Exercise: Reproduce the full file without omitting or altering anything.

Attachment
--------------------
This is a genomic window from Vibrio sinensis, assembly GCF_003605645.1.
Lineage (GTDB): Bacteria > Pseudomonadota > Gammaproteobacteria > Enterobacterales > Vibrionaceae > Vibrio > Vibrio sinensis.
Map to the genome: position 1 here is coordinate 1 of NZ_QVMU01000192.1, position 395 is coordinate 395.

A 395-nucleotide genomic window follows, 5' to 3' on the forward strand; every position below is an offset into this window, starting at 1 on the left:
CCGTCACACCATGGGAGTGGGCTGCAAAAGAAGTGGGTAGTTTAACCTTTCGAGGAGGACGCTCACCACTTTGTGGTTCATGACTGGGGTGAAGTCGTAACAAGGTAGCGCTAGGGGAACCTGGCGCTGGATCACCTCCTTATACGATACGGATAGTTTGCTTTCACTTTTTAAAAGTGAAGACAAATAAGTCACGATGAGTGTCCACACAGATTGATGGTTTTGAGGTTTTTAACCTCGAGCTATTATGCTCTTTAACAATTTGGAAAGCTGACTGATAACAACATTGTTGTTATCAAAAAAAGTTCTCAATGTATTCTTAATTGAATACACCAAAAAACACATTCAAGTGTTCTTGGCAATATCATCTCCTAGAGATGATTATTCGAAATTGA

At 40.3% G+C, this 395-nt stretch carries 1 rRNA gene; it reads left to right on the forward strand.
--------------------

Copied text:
This is a genomic window from Vibrio sinensis, assembly GCF_003605645.1.
Lineage (GTDB): Bacteria > Pseudomonadota > Gammaproteobacteria > Enterobacterales > Vibrionaceae > Vibrio > Vibrio sinensis.
Map to the genome: position 1 here is coordinate 1 of NZ_QVMU01000192.1, position 395 is coordinate 395.

A 395-nucleotide genomic window follows, 5' to 3' on the forward strand; every position below is an offset into this window, starting at 1 on the left:
CCGTCACACCATGGGAGTGGGCTGCAAAAGAAGTGGGTAGTTTAACCTTTCGAGGAGGACGCTCACCACTTTGTGGTTCATGACTGGGGTGAAGTCGTAACAAGGTAGCGCTAGGGGAACCTGGCGCTGGATCACCTCCTTATACGATACGGATAGTTTGCTTTCACTTTTTAAAAGTGAAGACAAATAAGTCACGATGAGTGTCCACACAGATTGATGGTTTTGAGGTTTTTAACCTCGAGCTATTATGCTCTTTAACAATTTGGAAAGCTGACTGATAACAACATTGTTGTTATCAAAAAAAGTTCTCAATGTATTCTTAATTGAATACACCAAAAAACACATTCAAGTGTTCTTGGCAATATCATCTCCTAGAGATGATTATTCGAAATTGA

At 40.3% G+C, this 395-nt stretch carries 1 rRNA gene; it reads left to right on the forward strand.